To borrow a page from Pantone’s book, “We need to feel that everything is going to get brighter” – but more on that later.

On the heels of a truly harrowing year comes a handful of trends across fields like fashion, travel, wellness that wouldn’t have existed if it weren’t for the ongoing pandemic. Sure, we still have more questions than answers, but as the world soldiers on, the pages ahead offer a peek into what 2021 will look like.


Like just about every category in our cover story, 2021’s colour trends were influenced by the tumultuous nature of 2020, with global colour authority Pantone steering the world in a hopeful direction in the months ahead. Colour is a visual language that people process without being consciously aware of it, allowing different hues the power to alter our moods, impact how an item is perceived, and even brand our own identity. They shape a place or support a visual with warmth, coolness, darkness, brightness, similarity, or contrast. Colours add emotions to your objects and, once again, Pantone is setting the emotional tone for the coming months with its colours of the year: Ultimate Grey and Illuminating, which has been described as a “cheerful yellow”.   This is the second time in Pantone’s history that it has broken tradition by presenting us with not one, but two colours. This marriage of hues conveys a message of vigour and optimism that is both enduring and enriching. We think we speak for most of our readers when we say that we couldn’t wait for 2020 to end and, while there’s no guarantee that 2021 will be any brighter, it’s imperative to hold onto hope for a better future. “Practical and rock-solid but at the same time warming and optimistic, this is a colour combination that gives us resilience and hope,” is how Leatrice Eiseman, Executive Director of the Pantone Colour Institute, explains the union of grey and yellow. 17-5104 Ultimate Grey This subtle grey hue heeds caution as we enter the new year. It was elected for its qualities of fortitude and reliability. It’s strong, sturdy, and neutral – just like the average pebble. It’s not exactly fancy, but it’s also not modest. The colour is usually linked to demise, sadness, and gloom, and this shade of grey isn’t too far off. 2020 was an ongoing series of unexpected events, economic downfall, and a near-collapse of the global healthcare system, and Ultimate Grey reminds us to be grateful for what we have. Simple and a little reminiscent of a clean slate, it can also be characterised as the calm after the storm, emphasising peace and balance – something we’re all seeking in 2021. 13-0647 Illuminating If you’re looking for an easy way to cheer yourself up this year, look no further than the colour yellow. It evokes feelings of joy, positivity, and enthusiasm. If you want a visual representation of those emotions just think back to the Minions, those goofy yellow cylindrical characters that dominate the Despicable Me series. Didn’t just thinking of them put a smile on your face? This is the exact feeling this illuminating yellow aims to evoke – happiness – so keep looking for that ray of sunshine as you incorporate this lively colour into your everyday life, knowing there’s always light at the end of the tunnel. This or That “As society continues to recognise colour as a critical form of communication, and a way to symbolise thoughts and ideas, many designers and brands are embracing the language of colour to engage and connect,” adds Laurie Pressman, Vice President of the Pantone Colour Institute. There are countless ways to incorporate these trending colours into your life. Add a bright-yellow sweater to your wardrobe, add an industrial-chic accent in shades of grey to your home, or simply change your phone cover. The two colours don’t always have to be used in unison, and one can always be favoured over the other depending on your mood. ✤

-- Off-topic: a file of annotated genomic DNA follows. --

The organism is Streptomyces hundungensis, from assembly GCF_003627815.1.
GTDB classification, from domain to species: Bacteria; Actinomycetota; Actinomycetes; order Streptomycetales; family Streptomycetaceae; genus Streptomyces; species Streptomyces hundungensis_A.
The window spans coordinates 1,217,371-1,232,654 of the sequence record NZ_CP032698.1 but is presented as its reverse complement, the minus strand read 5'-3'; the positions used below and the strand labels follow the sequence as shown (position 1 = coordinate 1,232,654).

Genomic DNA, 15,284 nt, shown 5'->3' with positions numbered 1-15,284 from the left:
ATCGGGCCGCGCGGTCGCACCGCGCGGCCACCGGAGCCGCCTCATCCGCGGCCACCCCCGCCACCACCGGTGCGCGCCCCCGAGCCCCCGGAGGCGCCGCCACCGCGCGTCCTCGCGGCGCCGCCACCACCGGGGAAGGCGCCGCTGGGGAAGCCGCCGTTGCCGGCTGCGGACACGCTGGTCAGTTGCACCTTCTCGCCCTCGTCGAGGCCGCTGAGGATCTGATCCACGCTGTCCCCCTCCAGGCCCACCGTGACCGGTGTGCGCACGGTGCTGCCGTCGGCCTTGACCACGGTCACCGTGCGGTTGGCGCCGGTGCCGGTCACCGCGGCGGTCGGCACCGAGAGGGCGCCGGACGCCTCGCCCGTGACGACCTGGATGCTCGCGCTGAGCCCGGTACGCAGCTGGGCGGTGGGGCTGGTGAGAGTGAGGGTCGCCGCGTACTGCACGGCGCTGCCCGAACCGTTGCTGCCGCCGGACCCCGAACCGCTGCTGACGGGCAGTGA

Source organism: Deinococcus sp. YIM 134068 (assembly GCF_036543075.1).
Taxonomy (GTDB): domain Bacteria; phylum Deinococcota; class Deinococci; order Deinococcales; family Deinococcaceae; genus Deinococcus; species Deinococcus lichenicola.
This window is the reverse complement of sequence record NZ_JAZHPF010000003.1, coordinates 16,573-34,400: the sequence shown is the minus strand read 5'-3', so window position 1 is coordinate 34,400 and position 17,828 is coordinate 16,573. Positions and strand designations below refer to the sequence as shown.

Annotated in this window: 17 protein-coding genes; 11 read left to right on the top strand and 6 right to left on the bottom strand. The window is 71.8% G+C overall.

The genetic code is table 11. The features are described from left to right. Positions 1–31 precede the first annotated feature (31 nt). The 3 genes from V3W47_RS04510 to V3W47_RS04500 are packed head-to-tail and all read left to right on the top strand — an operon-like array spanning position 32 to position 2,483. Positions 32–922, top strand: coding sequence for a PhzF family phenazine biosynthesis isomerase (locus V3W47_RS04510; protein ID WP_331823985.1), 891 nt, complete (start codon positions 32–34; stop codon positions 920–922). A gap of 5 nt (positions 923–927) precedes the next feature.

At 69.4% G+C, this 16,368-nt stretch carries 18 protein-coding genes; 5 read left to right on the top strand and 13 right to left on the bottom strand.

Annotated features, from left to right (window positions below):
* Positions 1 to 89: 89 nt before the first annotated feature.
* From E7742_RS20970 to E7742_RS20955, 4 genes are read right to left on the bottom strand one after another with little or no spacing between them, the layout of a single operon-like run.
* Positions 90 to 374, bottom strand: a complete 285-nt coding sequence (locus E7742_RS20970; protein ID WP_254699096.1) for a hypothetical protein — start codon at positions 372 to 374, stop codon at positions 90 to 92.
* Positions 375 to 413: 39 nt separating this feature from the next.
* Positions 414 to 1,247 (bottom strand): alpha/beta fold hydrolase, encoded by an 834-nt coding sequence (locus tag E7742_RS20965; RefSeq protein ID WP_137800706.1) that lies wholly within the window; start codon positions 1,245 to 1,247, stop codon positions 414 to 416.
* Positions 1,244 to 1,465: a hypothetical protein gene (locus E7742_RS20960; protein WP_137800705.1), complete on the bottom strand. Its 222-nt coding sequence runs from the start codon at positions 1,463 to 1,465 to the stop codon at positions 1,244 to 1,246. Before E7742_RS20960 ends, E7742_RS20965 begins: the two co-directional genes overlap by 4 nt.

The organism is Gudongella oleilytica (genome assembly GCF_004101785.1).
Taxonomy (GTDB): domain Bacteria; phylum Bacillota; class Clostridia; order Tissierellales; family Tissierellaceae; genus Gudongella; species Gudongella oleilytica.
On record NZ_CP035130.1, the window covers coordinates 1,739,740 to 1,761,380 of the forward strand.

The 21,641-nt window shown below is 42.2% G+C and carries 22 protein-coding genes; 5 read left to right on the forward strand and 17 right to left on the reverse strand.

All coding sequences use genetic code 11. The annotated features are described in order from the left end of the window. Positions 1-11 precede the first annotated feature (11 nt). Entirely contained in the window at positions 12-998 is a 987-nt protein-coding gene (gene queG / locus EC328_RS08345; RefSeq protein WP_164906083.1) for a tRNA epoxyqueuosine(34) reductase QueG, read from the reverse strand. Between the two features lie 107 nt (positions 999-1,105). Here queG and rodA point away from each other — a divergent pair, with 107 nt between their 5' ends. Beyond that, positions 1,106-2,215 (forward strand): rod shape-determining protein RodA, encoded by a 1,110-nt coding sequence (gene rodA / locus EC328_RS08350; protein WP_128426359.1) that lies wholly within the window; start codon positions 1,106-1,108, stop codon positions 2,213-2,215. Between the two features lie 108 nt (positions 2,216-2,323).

Fashion & Beauty

2020 was a year that called for athleisure – and lots of it – alongside DIY beauty treatments, dressing from the waist up, and focusing on eye makeup as lipsticks everywhere sat neglected for obvious reasons.